Writing about the pandemic

Millie Godwin reads from Domestic Dystopia (4:01 minutes)

Craig Trevett, The River King of London, (extract)

The desolation of one of the greatest cities on earth was something the ramshackle clan had become accustomed to and the children silent and wide-eyed in the rubble knew no differently. The war that had ravaged London and the wider world was now part of the legendary 'technological age' that elders would recount to those young and eager enough to listen. Now life was very different. Every breath was spent on survival and life was lived no longer by years but in memory. All that was left was darkness day-to-day. The Tower of London, or the remnants of it, was their home and they protected it with savagery and tenacity. It gave them both sanctuary and a means of survival, a gateway to build a ship and seek solace from the barren place that 43 years before had been a metropolis before the war. To call it a war suggests notions of battlefields and heroism but this was not how it was fought. The missiles came quickly and silently. Those with the forethought and power to hide in the subterranean spaces of the Tower survived. Now its walls had collapsed on three sides. The Thames lapped at the surviving wall and one half of a destroyed turret lay in a moat of dirty water around the ruins. The surrounding area was a wasteland, the pulverised City blanketed in clouds of fog and silence on most days, and the once great city was now a tomb.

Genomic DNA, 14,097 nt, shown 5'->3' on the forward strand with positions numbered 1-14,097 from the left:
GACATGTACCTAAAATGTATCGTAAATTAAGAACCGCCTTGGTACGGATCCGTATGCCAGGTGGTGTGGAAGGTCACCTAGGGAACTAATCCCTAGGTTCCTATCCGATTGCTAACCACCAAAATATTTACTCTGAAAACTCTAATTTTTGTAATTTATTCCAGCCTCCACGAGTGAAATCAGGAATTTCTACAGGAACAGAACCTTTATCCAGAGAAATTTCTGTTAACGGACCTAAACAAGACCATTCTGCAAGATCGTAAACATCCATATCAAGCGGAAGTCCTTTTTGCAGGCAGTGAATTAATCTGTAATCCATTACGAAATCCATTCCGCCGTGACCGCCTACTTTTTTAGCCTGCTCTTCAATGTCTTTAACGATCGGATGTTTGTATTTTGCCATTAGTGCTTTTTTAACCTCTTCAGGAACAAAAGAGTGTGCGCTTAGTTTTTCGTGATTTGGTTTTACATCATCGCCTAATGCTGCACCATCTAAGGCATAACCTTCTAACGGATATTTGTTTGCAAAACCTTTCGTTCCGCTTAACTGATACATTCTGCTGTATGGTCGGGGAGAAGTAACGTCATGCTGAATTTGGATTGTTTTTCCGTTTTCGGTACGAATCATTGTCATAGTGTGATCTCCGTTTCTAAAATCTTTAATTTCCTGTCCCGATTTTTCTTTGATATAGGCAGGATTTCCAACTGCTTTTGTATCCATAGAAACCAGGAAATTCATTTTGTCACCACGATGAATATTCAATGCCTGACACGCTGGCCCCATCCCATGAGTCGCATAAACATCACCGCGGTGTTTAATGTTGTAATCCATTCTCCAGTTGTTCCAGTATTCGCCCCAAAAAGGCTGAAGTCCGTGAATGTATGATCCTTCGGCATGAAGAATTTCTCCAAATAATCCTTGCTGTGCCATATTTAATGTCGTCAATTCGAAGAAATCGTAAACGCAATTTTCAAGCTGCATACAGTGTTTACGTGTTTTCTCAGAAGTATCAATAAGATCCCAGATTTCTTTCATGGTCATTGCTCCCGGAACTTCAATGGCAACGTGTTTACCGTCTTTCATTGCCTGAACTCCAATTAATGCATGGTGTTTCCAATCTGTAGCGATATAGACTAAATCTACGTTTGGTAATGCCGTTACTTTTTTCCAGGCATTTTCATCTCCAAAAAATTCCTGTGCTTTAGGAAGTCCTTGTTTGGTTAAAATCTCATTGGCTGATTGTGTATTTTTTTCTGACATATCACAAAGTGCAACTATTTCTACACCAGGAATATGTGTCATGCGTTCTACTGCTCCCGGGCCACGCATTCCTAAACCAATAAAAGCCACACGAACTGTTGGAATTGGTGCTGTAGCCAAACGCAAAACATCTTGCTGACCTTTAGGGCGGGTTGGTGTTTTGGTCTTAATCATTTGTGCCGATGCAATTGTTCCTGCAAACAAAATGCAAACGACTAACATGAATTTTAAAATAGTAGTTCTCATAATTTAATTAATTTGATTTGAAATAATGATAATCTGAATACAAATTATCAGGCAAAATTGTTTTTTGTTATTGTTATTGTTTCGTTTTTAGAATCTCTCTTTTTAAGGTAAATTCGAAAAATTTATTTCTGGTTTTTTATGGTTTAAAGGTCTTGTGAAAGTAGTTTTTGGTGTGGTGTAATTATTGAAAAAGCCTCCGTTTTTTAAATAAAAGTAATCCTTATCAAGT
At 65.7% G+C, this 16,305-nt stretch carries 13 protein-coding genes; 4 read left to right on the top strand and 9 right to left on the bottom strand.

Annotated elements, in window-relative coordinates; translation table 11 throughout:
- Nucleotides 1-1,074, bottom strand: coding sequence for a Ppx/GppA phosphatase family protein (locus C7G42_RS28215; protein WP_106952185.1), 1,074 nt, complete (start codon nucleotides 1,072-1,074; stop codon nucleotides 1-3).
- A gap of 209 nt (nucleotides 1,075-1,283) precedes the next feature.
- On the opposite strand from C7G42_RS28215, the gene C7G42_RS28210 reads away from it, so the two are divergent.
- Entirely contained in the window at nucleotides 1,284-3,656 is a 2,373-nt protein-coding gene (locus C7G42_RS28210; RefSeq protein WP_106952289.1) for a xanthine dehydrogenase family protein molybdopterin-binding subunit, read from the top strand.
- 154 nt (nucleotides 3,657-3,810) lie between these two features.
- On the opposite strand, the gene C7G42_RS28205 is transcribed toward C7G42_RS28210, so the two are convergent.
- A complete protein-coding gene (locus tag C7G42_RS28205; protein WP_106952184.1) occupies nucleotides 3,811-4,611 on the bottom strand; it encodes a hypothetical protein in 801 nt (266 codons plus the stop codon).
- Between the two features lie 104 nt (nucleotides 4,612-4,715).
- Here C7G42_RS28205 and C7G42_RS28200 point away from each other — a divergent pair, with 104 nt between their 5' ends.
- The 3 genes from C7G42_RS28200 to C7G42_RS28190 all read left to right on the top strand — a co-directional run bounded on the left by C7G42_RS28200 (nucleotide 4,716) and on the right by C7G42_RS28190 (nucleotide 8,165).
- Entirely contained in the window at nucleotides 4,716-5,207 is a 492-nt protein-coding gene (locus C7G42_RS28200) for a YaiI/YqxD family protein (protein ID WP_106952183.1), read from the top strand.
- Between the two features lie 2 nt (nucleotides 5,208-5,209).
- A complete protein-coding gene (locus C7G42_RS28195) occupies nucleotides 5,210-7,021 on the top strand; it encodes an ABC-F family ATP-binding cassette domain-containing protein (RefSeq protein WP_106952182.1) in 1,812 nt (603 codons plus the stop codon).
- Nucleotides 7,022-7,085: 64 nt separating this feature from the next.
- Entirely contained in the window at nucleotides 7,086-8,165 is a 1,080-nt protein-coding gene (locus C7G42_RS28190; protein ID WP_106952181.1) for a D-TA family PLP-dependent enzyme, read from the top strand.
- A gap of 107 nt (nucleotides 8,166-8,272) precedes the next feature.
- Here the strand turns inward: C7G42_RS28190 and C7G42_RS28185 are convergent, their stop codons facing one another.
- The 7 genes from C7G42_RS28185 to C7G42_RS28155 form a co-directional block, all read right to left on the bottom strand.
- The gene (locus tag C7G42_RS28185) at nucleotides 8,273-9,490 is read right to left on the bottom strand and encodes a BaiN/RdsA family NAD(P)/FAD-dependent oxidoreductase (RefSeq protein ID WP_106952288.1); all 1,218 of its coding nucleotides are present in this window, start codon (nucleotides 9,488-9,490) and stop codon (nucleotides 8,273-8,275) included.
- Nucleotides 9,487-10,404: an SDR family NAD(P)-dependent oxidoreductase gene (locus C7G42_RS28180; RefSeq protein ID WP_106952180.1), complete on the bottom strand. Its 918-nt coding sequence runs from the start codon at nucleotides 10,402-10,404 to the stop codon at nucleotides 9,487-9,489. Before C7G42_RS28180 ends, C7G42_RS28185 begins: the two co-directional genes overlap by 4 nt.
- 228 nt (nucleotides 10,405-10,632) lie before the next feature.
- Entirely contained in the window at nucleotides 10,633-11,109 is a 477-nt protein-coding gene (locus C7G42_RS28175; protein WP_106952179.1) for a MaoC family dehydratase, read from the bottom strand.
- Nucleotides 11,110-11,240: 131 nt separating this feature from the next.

Jack Houston

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Jack Houston reads from ’The Biscuit’ (Highly Commended, Carers UK 2017 Creative Writing Competition) → Watch on Facebook

Creative Writing and English Literature alumnus Jack is Hackney Library's poet in residence and hosts their online Lockdown Poetry Workshop (Thursdays at 6pm, email jack.houston@hackney.gov.uk to join / receive his poetry-packed 'Lockdown' emails until the libraries re-open). His work has appeared in a few anthologies and Blackbox Manifold, The Butcher's Dog, Magma, Poetry London and Stand.